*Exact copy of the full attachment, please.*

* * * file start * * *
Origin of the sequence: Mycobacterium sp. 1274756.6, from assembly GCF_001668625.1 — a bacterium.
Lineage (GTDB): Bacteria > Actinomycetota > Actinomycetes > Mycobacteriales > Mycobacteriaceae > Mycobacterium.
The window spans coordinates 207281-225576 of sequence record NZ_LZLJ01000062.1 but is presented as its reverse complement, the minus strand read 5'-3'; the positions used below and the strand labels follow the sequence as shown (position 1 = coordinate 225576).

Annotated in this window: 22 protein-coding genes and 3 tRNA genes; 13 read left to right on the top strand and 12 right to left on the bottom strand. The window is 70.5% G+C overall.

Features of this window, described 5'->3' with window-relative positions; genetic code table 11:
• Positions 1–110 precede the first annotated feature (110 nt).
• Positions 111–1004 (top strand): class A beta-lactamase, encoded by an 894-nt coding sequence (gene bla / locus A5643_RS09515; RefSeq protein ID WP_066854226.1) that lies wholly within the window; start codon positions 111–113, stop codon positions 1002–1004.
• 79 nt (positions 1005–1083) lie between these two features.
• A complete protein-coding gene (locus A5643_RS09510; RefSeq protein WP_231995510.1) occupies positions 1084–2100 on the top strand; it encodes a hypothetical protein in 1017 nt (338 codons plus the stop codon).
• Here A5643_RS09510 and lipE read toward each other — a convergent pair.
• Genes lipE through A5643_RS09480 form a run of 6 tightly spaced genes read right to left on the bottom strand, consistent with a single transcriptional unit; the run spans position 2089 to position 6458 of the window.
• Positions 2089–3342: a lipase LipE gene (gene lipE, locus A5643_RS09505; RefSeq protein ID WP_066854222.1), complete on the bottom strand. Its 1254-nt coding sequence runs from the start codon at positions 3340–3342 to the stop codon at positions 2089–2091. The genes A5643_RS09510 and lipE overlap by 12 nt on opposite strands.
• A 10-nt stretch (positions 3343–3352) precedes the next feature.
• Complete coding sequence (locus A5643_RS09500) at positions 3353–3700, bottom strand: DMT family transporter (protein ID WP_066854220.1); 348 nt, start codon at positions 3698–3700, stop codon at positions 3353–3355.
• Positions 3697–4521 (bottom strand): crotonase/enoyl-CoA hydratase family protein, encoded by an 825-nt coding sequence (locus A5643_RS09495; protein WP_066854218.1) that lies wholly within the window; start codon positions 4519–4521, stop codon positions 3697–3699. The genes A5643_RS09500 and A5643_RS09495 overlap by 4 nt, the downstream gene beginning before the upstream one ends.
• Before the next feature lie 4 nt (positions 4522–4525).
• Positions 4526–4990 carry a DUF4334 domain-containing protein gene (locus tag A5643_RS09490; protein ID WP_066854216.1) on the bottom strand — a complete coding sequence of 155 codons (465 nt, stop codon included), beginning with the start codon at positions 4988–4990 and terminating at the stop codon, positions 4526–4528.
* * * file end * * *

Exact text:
Origin of the sequence: Mycobacterium sp. 1274756.6, from assembly GCF_001668625.1 — a bacterium.
Lineage (GTDB): Bacteria > Actinomycetota > Actinomycetes > Mycobacteriales > Mycobacteriaceae > Mycobacterium.
The window spans coordinates 207281-225576 of sequence record NZ_LZLJ01000062.1 but is presented as its reverse complement, the minus strand read 5'-3'; the positions used below and the strand labels follow the sequence as shown (position 1 = coordinate 225576).

Annotated in this window: 22 protein-coding genes and 3 tRNA genes; 13 read left to right on the top strand and 12 right to left on the bottom strand. The window is 70.5% G+C overall.

Features of this window, described 5'->3' with window-relative positions; genetic code table 11:
• Positions 1–110 precede the first annotated feature (110 nt).
• Positions 111–1004 (top strand): class A beta-lactamase, encoded by an 894-nt coding sequence (gene bla / locus A5643_RS09515; RefSeq protein ID WP_066854226.1) that lies wholly within the window; start codon positions 111–113, stop codon positions 1002–1004.
• 79 nt (positions 1005–1083) lie between these two features.
• A complete protein-coding gene (locus A5643_RS09510; RefSeq protein WP_231995510.1) occupies positions 1084–2100 on the top strand; it encodes a hypothetical protein in 1017 nt (338 codons plus the stop codon).
• Here A5643_RS09510 and lipE read toward each other — a convergent pair.
• Genes lipE through A5643_RS09480 form a run of 6 tightly spaced genes read right to left on the bottom strand, consistent with a single transcriptional unit; the run spans position 2089 to position 6458 of the window.
• Positions 2089–3342: a lipase LipE gene (gene lipE, locus A5643_RS09505; RefSeq protein ID WP_066854222.1), complete on the bottom strand. Its 1254-nt coding sequence runs from the start codon at positions 3340–3342 to the stop codon at positions 2089–2091. The genes A5643_RS09510 and lipE overlap by 12 nt on opposite strands.
• A 10-nt stretch (positions 3343–3352) precedes the next feature.
• Complete coding sequence (locus A5643_RS09500) at positions 3353–3700, bottom strand: DMT family transporter (protein ID WP_066854220.1); 348 nt, start codon at positions 3698–3700, stop codon at positions 3353–3355.
• Positions 3697–4521 (bottom strand): crotonase/enoyl-CoA hydratase family protein, encoded by an 825-nt coding sequence (locus A5643_RS09495; protein WP_066854218.1) that lies wholly within the window; start codon positions 4519–4521, stop codon positions 3697–3699. The genes A5643_RS09500 and A5643_RS09495 overlap by 4 nt, the downstream gene beginning before the upstream one ends.
• Before the next feature lie 4 nt (positions 4522–4525).
• Positions 4526–4990 carry a DUF4334 domain-containing protein gene (locus tag A5643_RS09490; protein ID WP_066854216.1) on the bottom strand — a complete coding sequence of 155 codons (465 nt, stop codon included), beginning with the start codon at positions 4988–4990 and terminating at the stop codon, positions 4526–4528.